Do you ever feel you’ve messed up beyond hope? Have you ever felt you’ve failed God so badly that you cannot be forgiven? Do you know what it’s like to feel doomed for eternity?
These thoughts and feelings are very real to an increasing number of us. Several times during this pandemic, I’ve addressed the outbreak of mental illness and emotional distress in our world. Life has changed drastically for all of us, and it is absolutely leading to a horribly dangerous level of depression and anxiety in people all around us — even people who have never struggled with such things. These are people with whom we work, people who live close to us, people who live with us, people who are close friends, people with whom we do Zoom meetings, people with whom we interact on social media, people we see on tv, in the news and in movies. They can even be people, singing on worship teams or preaching sermons. Sometimes they are people we think are so strong they could never struggle like that. Sometimes people reading columns like this one are secretly struggling with these kinds of negative thoughts.
How are you doing these days?
I was asked several years ago what my favorite chapter in the Bible was. My answer came fast and easy. It’s John 15. Understanding it can be huge in overcoming overwhelmingly depressing times.
If you are one who is struggling right now through life – especially if you feel like you’re not as productive as you believe God wants you to be, please take a moment to grasp the nature of God as described in John 15 verse 2. It can highlight how God sees you when you are at your worst in productivity. I would like you to look at this as a beautiful piece of art which can motivate the most depressed amongst us. Indulge me for a moment as I play the role of one who explains the artwork in John 15:2 in a way which must be examined beyond the surface of your Bible translation.
Seldom does a translation of a part of the Bible paint a different picture than what we read. What I mean is when a scholar brings up the original language, it usually highlights a truth, rather than giving a contrasting meaning. John 15:2 is an exception.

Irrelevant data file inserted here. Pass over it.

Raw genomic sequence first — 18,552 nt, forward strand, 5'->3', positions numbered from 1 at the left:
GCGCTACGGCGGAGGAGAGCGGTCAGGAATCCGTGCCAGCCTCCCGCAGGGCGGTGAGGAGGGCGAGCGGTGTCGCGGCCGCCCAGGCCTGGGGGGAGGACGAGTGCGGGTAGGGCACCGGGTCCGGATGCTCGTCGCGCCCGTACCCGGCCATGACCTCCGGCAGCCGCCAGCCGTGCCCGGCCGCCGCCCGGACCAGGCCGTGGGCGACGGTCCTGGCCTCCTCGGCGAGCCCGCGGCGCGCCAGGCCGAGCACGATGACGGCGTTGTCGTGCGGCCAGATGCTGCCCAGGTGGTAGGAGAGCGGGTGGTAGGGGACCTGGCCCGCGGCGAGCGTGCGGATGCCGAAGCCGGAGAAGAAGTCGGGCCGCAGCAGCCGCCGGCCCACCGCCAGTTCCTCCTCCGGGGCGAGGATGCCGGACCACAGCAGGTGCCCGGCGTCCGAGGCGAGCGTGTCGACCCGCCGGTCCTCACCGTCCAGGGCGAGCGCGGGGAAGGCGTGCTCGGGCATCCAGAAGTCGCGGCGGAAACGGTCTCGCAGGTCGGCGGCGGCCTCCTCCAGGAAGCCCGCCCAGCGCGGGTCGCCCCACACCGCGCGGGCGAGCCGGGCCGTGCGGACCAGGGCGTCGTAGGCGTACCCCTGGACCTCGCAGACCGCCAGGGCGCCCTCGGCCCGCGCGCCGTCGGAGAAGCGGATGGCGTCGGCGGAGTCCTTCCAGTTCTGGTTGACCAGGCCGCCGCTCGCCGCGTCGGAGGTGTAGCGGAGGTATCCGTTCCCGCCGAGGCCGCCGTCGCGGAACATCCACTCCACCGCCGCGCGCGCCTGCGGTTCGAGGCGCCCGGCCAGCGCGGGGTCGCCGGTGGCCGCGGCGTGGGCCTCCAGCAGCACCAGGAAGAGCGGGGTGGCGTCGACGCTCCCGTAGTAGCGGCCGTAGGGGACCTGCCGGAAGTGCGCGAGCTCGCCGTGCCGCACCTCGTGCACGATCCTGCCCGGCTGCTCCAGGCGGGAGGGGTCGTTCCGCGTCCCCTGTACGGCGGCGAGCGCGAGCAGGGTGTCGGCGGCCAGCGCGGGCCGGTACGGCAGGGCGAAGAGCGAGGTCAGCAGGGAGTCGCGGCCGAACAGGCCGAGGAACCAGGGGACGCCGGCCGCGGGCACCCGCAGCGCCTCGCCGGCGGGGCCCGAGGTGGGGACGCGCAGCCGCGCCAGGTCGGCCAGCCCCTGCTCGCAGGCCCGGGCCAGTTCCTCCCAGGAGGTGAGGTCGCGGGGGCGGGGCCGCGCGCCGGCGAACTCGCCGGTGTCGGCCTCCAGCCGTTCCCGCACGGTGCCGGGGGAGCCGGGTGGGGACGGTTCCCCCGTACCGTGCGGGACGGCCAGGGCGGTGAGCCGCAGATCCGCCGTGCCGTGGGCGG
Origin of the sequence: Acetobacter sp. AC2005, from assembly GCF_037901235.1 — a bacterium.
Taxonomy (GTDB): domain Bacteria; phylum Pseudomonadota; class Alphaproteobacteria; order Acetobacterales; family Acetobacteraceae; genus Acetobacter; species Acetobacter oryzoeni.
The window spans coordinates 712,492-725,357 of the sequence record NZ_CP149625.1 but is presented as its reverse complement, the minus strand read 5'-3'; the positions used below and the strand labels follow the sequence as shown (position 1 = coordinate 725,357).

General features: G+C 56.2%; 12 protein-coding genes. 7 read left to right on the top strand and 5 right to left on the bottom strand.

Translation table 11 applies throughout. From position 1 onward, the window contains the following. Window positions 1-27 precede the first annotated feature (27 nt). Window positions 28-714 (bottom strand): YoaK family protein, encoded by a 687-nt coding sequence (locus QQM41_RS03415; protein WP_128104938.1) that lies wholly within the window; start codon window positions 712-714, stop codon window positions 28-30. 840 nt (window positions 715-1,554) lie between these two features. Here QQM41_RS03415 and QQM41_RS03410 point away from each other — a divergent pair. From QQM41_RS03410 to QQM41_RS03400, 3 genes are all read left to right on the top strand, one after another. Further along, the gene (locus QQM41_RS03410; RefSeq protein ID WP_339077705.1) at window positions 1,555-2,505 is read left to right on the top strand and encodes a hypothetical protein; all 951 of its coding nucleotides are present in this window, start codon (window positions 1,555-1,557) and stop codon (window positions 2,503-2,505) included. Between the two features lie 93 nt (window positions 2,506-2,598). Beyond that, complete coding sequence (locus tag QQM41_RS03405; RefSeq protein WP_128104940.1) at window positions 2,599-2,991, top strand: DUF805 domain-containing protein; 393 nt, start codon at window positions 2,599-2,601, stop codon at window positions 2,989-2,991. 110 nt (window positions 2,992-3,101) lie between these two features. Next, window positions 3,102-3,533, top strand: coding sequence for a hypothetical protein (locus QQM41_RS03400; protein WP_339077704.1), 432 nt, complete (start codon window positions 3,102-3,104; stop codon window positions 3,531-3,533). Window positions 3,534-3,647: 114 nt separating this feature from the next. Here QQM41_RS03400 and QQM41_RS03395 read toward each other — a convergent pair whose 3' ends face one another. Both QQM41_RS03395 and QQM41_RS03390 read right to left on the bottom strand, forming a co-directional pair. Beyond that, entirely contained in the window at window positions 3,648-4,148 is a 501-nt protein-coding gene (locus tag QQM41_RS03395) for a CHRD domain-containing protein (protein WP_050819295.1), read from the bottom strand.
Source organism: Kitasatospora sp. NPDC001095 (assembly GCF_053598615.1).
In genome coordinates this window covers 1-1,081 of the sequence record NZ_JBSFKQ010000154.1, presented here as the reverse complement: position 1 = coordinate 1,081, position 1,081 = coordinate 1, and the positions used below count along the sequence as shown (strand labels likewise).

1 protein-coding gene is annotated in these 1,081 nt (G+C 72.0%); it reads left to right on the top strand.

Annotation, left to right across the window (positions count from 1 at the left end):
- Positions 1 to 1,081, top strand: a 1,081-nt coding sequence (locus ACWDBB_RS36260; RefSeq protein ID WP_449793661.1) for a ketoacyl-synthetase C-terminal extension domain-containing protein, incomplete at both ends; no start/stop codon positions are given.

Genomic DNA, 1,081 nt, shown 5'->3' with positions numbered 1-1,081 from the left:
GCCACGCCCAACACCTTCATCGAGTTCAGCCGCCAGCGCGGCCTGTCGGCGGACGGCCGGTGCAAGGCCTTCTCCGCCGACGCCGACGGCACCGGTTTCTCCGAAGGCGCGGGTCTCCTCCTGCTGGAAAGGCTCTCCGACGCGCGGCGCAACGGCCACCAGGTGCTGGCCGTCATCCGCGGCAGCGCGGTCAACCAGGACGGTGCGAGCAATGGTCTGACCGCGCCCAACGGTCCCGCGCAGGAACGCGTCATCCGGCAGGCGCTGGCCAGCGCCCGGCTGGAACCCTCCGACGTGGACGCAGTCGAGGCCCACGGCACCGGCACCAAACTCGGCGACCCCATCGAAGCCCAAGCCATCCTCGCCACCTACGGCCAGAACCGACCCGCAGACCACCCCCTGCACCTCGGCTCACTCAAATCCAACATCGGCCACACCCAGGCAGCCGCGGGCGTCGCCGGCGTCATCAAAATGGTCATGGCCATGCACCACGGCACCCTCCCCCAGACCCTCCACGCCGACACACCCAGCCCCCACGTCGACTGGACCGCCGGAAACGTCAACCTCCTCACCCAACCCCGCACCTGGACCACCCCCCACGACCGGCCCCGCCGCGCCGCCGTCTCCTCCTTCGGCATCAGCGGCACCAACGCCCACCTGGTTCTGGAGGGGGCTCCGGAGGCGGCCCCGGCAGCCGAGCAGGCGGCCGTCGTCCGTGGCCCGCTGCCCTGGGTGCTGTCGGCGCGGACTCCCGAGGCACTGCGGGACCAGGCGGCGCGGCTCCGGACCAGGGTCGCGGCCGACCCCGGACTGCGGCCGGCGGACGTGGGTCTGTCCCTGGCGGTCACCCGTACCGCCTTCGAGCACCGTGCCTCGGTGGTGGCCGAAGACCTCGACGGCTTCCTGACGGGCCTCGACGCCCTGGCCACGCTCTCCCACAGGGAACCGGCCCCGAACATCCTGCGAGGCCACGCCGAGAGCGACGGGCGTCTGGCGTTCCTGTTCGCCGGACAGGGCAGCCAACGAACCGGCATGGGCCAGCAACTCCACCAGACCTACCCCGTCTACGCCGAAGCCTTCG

Here is what John 15:1-2 says in the NIV translation, ““I am the true vine, and my Father is the gardener. He cuts off every branch in me that bears no fruit, while every branch that does bear fruit he prunes so that it will be even more fruitful.” NIV haters be forewarned. The KJV doesn’t do any better. Nor do nearly all other translations or paraphrases.
The part that bothers people who feel like they’ve been such a disappointment to God and everyone else is in verse 2 where Jesus says God will cut off branches (people who claim to be Christians) who are not productive. That is deeply troubling, and it seemingly solidifies one’s own feelings of being failures in life. It can lead to such a deep depression, darkening the souls of some of the most sincere people amongst us. It can make a genuine person feel utterly lost, hopeless, and doomed.
May I suggest to you that sometimes you don’t know what you think you know? I’d venture to say most scholars do not understand Jesus’ intended meaning of John 15:2. If that’s true, then most preachers, authors, Bible study teachers, professors, theologians, and average Christians do not understand John 15:2 as Jesus wanted them to understand it. I admit I didn’t for many years – as a respected international Bible teacher, a pastor, and a weekly columnist.
Go ahead and research for yourself if you don’t believe what I’m about to tell you. The good Bible student will never blindly accept what others tell them the Bible says or means. The good Bible students will study to know the truth for themselves.
I read John 15:2 in 60 different English translations to see if any of them actually translate the original Greek in such a way that it brings out Jesus’ original intended meaning. Only one translation does. It isn’t the King James Version or any you’ve likely ever heard of. The one translation that does a decent job is one I wouldn’t have expected, and not one I would readily recommend for regular devotional reading or for Bible study.
Most English translations say that God will “cut off,” “take away,” or “remove” the branches (Christians) who are not productive. However as universal as this wording in most translations seems to be, it is completely antithetical to the nature of God and the intended meaning of Jesus’ words. The one translation I found which does translate it well is The Passion Translation.